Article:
Union president criticizes fire chief Balto. Co. officials defend suspension related to noose put in co-worker's locker

September 16, 1997|By Larry Carson | Larry Carson,SUN STAFF

The head of the Baltimore County firefighters union has bitterly attacked Fire Chief Paul H. Reincke, accusing him of caving to political pressure by suspending a firefighter without pay before a hearing on charges that he left a noose in a black co-worker's locker last year.

Fire union President Kevin B. O'Connor also said the suspension has sharply increased tensions among firefighters.

But county officials said the suspension is required under county law governing trial boards, and Reincke denied that political pressure was applied to him.

"Absolutely not," he said. Reincke said he wanted to avoid any perception of favoritism.

He and John Parham, the department's fair practices officer, also said tensions are no greater than normal in county firehouses.

Suspension was Sept. 2

Firefighter Walter L. Brewer III of the Towson station was suspended Sept. 2 after being accused of violating department rules and regulations in the December incidents, in which James G. Shelton, a black firefighter, twice found a noose among his gear at the Towson station.

A county police investigation completed in January found no basis for criminal charges. But the county government's internal report on the incident, completed in February, led to Brewer's suspension. A hearing date has not been set.

Brewer declined to comment on the accusations, except to say: "I'll be glad when it's over, so I can get back to work. I know the truth."

Letter to Reincke

In a scathing letter to Reincke dated the day after the suspension, the firefighters union president said he was "outraged" by the suspension. O'Connor demanded Brewer's immediate reinstatement and accused the chief of prejudging the case.

The letter also said it was "bitingly ironic" that the department has treated more senior fire officers facing criminal charges "much less harshly."

"The entire process is a sham," the letter said. "Allow me to close by voicing my personal dismay and disgust at the department's handling of this situation."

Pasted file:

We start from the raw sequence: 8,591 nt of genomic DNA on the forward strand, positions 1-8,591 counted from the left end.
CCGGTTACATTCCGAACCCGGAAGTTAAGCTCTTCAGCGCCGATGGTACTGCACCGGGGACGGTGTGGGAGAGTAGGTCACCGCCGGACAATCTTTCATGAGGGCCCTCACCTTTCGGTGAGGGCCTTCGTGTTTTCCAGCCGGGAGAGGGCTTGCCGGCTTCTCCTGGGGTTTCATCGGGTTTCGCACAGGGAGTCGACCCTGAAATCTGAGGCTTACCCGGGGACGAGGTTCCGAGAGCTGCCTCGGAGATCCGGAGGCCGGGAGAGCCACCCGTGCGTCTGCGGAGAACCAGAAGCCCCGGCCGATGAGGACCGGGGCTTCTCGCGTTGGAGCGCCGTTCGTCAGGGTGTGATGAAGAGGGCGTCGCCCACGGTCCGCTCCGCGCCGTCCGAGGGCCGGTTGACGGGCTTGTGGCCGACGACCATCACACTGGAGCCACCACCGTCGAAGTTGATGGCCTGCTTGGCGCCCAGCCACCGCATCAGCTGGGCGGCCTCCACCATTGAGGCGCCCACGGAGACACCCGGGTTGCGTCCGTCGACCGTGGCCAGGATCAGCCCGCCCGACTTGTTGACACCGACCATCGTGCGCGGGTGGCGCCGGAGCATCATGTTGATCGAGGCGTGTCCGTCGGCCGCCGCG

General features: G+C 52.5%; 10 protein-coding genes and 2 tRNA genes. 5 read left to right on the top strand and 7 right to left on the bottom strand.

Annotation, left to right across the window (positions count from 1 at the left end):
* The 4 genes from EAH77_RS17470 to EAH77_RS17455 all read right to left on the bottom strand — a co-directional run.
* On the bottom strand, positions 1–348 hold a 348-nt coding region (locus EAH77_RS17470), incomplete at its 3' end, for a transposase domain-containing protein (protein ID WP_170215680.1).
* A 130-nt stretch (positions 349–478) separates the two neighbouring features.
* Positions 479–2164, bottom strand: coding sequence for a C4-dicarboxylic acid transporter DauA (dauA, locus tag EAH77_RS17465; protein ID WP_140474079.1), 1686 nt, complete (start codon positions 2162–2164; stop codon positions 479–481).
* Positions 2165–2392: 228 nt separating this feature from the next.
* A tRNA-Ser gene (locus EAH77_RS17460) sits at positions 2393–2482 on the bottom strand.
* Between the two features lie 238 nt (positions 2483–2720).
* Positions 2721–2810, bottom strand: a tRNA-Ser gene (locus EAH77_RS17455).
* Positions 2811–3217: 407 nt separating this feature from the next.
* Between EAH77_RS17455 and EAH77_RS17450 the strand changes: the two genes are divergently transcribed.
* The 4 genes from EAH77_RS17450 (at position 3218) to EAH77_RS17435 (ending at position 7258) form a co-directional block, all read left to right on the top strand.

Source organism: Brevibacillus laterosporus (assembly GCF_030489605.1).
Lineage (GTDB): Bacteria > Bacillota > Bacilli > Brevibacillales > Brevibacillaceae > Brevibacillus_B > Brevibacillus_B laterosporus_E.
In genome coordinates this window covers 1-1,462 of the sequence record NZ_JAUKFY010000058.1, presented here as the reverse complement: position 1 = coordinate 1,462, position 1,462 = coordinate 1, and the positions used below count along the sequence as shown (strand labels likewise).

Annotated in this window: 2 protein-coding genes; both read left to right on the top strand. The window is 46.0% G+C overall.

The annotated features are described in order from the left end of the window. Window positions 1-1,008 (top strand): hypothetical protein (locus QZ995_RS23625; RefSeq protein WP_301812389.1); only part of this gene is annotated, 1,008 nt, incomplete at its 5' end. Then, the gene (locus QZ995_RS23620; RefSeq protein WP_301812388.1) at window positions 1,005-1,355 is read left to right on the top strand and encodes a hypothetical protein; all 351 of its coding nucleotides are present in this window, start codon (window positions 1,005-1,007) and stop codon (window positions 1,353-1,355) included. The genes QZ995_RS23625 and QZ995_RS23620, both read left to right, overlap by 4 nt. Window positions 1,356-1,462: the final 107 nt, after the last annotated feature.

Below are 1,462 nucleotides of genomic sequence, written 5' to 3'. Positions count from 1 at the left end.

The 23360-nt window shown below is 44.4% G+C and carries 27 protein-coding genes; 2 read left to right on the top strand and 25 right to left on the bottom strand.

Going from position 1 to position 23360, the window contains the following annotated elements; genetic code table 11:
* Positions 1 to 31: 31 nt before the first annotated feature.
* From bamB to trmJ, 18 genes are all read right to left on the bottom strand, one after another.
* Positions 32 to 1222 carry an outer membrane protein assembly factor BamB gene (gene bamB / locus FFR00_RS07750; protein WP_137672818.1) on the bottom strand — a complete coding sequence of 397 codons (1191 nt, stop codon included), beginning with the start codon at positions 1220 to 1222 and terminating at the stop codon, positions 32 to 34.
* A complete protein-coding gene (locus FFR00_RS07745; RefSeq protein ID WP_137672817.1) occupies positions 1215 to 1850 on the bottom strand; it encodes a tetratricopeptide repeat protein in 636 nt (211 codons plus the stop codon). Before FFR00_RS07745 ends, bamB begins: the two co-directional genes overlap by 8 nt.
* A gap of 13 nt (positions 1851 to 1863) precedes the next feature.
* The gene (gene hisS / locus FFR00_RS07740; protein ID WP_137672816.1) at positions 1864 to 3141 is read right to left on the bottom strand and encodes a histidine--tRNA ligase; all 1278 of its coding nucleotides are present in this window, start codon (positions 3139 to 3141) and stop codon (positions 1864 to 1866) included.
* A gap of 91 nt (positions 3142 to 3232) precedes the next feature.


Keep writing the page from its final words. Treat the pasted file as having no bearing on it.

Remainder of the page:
Yesterday, O'Connor denied that his letter contained a veiled reference to Battalion Chief John H. Hohman, who helped investigate the noose incident and who was suspended last month for two days after pleading guilty to drunken driving in Ocean City in June.

However, Hohman said he thinks it was aimed at him.

O'Connor said that while "we don't have any tolerance for bigotry in the workplace," the decision to suspend Brewer without pay "is a very, very, very misguided decision."

He said the law doesn't specifically call for a suspension without pay and argued that Brewer could have been transferred and not suspended pending the hearing. He said Brewer continued working as a firefighter for nearly 10 months after the noose was first reported.

Reincke and county Personnel Director Antony J. Sharbaugh said county policy has been to suspend without pay anyone facing a trial board hearing.

Trial board procedure

Although the trial board procedure is used only for firefighters and only on rare occasions, Reincke said he decided to use it in this case "because we didn't want to give any indication of a cover-up."

Sharbaugh said the law would not permit Brewer to simply have been transferred instead of suspended.

The firefighters union has been feuding with the administration of County Executive C. A. Dutch Ruppersberger since last year over what members see as unfair treatment on pay increases.

Pub Date: 9/16/97

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